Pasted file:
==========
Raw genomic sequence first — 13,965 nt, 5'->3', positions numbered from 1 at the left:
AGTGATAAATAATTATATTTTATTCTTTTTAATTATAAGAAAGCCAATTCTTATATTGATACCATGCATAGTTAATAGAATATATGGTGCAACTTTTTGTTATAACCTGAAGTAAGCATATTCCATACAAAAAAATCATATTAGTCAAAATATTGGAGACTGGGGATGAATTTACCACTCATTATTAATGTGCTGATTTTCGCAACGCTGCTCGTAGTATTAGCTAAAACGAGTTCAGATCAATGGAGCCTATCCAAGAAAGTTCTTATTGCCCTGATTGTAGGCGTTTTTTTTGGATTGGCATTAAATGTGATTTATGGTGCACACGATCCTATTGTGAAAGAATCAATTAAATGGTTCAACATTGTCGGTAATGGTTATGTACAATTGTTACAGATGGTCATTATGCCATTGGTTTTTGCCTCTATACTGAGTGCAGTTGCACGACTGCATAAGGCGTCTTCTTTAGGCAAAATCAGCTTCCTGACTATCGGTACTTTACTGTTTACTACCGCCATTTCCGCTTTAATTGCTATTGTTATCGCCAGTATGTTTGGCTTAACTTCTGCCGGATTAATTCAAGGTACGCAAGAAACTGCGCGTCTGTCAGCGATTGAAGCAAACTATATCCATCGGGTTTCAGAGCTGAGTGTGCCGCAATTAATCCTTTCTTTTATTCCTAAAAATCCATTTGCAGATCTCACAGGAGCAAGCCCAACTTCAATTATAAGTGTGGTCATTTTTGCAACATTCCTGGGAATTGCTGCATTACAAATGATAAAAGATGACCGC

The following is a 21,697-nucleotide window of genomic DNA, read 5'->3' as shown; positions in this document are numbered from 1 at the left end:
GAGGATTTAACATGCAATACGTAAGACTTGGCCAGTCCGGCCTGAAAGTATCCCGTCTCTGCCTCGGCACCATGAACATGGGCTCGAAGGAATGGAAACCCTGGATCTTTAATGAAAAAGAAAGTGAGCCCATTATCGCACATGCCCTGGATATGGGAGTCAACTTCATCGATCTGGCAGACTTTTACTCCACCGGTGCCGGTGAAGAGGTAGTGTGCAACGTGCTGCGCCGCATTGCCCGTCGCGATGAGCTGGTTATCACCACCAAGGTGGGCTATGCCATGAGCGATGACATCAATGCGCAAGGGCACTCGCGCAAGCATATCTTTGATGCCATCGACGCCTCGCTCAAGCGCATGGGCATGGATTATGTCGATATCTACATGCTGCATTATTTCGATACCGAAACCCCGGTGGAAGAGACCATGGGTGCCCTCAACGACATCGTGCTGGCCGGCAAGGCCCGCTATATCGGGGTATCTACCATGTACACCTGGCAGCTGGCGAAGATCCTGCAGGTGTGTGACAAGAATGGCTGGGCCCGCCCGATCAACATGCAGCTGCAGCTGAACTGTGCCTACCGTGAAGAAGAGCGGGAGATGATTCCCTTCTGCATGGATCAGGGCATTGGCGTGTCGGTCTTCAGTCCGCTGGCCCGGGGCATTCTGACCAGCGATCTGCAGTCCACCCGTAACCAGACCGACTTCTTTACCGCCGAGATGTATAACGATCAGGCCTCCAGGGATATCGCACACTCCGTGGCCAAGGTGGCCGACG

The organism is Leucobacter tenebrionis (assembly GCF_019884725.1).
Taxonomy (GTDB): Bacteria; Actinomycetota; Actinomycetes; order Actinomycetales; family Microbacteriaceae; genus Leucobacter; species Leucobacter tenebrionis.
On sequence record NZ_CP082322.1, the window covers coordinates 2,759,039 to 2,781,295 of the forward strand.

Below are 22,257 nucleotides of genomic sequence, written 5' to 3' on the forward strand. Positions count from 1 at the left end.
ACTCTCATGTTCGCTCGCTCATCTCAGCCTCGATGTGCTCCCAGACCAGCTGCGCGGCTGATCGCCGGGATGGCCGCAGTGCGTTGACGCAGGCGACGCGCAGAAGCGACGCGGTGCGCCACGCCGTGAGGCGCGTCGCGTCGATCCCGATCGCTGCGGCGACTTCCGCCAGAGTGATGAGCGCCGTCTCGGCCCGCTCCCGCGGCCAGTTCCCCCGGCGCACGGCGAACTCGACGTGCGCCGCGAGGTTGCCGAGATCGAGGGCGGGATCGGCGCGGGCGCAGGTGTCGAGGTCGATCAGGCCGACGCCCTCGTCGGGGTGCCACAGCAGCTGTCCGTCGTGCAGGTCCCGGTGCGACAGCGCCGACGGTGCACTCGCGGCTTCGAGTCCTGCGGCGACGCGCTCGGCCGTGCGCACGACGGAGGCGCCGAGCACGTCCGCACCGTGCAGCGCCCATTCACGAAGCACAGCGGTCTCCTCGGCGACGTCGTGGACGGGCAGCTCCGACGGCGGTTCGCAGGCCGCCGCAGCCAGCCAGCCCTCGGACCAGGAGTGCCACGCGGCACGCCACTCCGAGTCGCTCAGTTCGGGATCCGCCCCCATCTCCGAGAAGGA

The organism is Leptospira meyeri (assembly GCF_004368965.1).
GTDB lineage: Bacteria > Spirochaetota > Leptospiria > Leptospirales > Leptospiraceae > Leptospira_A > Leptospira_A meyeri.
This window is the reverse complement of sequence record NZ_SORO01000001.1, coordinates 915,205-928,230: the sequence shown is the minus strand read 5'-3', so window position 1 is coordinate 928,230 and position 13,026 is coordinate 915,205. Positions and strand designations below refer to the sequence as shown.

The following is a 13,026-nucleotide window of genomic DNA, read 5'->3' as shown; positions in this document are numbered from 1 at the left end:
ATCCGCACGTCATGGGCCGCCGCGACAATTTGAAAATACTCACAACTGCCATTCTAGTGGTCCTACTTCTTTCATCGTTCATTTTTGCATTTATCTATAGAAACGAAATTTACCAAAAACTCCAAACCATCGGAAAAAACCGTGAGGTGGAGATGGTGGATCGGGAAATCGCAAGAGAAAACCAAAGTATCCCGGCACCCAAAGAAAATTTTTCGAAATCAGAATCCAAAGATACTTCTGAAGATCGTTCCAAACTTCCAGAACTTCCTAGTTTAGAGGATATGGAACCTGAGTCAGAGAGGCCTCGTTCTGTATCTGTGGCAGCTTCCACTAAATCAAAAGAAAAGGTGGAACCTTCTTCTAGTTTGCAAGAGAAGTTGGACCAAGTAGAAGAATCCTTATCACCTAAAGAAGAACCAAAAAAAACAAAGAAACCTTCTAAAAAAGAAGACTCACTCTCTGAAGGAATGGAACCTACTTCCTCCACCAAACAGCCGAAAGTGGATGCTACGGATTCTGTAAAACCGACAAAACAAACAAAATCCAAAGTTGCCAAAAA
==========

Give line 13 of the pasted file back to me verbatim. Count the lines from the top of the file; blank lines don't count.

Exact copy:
The following is a 13,026-nucleotide window of genomic DNA, read 5'->3' as shown; positions in this document are numbered from 1 at the left end: